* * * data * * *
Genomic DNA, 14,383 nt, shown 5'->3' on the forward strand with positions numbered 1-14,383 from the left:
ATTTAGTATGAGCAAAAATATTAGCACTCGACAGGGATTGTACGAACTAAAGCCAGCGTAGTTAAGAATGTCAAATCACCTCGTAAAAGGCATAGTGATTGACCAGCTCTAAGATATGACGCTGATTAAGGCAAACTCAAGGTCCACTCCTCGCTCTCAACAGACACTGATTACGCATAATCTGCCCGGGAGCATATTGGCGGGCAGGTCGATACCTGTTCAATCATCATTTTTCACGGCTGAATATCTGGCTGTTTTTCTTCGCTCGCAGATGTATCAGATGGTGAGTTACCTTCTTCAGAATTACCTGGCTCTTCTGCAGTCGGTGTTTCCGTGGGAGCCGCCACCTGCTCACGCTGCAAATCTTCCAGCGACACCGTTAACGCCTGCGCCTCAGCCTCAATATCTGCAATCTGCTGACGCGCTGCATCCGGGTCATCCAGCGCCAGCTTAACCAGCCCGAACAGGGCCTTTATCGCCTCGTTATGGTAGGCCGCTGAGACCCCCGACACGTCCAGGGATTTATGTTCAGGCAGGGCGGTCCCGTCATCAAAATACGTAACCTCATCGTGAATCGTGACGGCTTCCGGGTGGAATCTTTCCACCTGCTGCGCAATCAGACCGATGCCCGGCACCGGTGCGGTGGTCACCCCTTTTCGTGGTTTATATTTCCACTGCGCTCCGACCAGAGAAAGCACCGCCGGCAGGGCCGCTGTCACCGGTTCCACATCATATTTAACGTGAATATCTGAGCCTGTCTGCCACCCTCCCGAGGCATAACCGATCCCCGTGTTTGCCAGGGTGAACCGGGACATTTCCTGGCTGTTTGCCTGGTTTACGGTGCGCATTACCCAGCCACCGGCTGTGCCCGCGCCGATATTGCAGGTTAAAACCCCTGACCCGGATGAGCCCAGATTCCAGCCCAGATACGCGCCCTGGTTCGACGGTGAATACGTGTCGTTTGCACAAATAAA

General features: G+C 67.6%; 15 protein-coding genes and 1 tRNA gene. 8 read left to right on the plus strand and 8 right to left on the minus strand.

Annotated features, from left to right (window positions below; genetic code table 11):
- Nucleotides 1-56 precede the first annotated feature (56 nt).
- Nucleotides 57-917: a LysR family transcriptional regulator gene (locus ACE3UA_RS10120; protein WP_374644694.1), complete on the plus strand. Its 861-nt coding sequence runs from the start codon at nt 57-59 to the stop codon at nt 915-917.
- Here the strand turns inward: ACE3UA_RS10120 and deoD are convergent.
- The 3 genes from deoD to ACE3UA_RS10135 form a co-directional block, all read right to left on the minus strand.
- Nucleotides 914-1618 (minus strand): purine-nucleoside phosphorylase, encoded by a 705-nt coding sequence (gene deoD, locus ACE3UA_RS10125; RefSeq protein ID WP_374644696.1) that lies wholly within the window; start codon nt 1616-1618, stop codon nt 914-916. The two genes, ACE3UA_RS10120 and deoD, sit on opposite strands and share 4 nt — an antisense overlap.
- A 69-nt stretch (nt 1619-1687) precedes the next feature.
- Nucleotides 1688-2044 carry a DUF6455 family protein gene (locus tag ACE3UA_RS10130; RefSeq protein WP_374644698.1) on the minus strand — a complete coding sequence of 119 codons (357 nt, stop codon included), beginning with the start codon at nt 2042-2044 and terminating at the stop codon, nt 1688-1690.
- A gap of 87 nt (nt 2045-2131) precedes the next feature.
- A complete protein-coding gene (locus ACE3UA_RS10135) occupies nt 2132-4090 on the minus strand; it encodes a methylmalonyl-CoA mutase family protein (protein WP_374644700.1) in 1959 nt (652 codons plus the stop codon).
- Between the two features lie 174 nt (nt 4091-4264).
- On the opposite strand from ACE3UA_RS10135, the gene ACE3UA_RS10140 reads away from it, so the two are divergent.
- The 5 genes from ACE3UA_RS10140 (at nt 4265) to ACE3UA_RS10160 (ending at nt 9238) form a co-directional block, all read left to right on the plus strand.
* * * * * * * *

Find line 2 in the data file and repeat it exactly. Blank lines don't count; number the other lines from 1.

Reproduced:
ATTTAGTATGAGCAAAAATATTAGCACTCGACAGGGATTGTACGAACTAAAGCCAGCGTAGTTAAGAATGTCAAATCACCTCGTAAAAGGCATAGTGATTGACCAGCTCTAAGATATGACGCTGATTAAGGCAAACTCAAGGTCCACTCCTCGCTCTCAACAGACACTGATTACGCATAATCTGCCCGGGAGCATATTGGCGGGCAGGTCGATACCTGTTCAATCATCATTTTTCACGGCTGAATATCTGGCTGTTTTTCTTCGCTCGCAGATGTATCAGATGGTGAGTTACCTTCTTCAGAATTACCTGGCTCTTCTGCAGTCGGTGTTTCCGTGGGAGCCGCCACCTGCTCACGCTGCAAATCTTCCAGCGACACCGTTAACGCCTGCGCCTCAGCCTCAATATCTGCAATCTGCTGACGCGCTGCATCCGGGTCATCCAGCGCCAGCTTAACCAGCCCGAACAGGGCCTTTATCGCCTCGTTATGGTAGGCCGCTGAGACCCCCGACACGTCCAGGGATTTATGTTCAGGCAGGGCGGTCCCGTCATCAAAATACGTAACCTCATCGTGAATCGTGACGGCTTCCGGGTGGAATCTTTCCACCTGCTGCGCAATCAGACCGATGCCCGGCACCGGTGCGGTGGTCACCCCTTTTCGTGGTTTATATTTCCACTGCGCTCCGACCAGAGAAAGCACCGCCGGCAGGGCCGCTGTCACCGGTTCCACATCATATTTAACGTGAATATCTGAGCCTGTCTGCCACCCTCCCGAGGCATAACCGATCCCCGTGTTTGCCAGGGTGAACCGGGACATTTCCTGGCTGTTTGCCTGGTTTACGGTGCGCATTACCCAGCCACCGGCTGTGCCCGCGCCGATATTGCAGGTTAAAACCCCTGACCCGGATGAGCCCAGATTCCAGCCCAGATACGCGCCCTGGTTCGACGGTGAATACGTGTCGTTTGCACAAATAAA